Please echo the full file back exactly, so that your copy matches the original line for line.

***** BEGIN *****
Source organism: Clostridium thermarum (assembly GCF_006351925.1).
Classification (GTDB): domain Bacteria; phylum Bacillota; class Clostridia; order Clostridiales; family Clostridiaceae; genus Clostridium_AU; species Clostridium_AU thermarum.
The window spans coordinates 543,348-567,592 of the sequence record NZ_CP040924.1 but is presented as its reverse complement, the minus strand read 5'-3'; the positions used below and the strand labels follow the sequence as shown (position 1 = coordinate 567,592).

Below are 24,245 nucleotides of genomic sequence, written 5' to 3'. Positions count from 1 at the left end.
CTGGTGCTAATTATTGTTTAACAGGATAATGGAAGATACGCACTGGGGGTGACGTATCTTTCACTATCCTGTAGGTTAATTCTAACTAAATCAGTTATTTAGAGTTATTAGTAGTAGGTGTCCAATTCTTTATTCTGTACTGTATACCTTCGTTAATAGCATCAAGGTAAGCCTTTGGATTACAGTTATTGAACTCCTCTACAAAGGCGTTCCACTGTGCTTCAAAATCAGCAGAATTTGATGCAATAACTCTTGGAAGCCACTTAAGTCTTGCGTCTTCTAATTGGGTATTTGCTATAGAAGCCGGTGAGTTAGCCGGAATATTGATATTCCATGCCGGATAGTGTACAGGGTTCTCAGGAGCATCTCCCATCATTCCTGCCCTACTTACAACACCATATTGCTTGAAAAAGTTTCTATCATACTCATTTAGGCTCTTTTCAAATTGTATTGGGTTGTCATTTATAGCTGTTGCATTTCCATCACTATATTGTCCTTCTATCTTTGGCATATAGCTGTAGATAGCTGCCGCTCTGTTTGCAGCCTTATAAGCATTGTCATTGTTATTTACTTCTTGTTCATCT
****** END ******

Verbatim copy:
Source organism: Clostridium thermarum (assembly GCF_006351925.1).
Classification (GTDB): domain Bacteria; phylum Bacillota; class Clostridia; order Clostridiales; family Clostridiaceae; genus Clostridium_AU; species Clostridium_AU thermarum.
The window spans coordinates 543,348-567,592 of the sequence record NZ_CP040924.1 but is presented as its reverse complement, the minus strand read 5'-3'; the positions used below and the strand labels follow the sequence as shown (position 1 = coordinate 567,592).

Below are 24,245 nucleotides of genomic sequence, written 5' to 3'. Positions count from 1 at the left end.
CTGGTGCTAATTATTGTTTAACAGGATAATGGAAGATACGCACTGGGGGTGACGTATCTTTCACTATCCTGTAGGTTAATTCTAACTAAATCAGTTATTTAGAGTTATTAGTAGTAGGTGTCCAATTCTTTATTCTGTACTGTATACCTTCGTTAATAGCATCAAGGTAAGCCTTTGGATTACAGTTATTGAACTCCTCTACAAAGGCGTTCCACTGTGCTTCAAAATCAGCAGAATTTGATGCAATAACTCTTGGAAGCCACTTAAGTCTTGCGTCTTCTAATTGGGTATTTGCTATAGAAGCCGGTGAGTTAGCCGGAATATTGATATTCCATGCCGGATAGTGTACAGGGTTCTCAGGAGCATCTCCCATCATTCCTGCCCTACTTACAACACCATATTGCTTGAAAAAGTTTCTATCATACTCATTTAGGCTCTTTTCAAATTGTATTGGGTTGTCATTTATAGCTGTTGCATTTCCATCACTATATTGTCCTTCTATCTTTGGCATATAGCTGTAGATAGCTGCCGCTCTGTTTGCAGCCTTATAAGCATTGTCATTGTTATTTACTTCTTGTTCATCT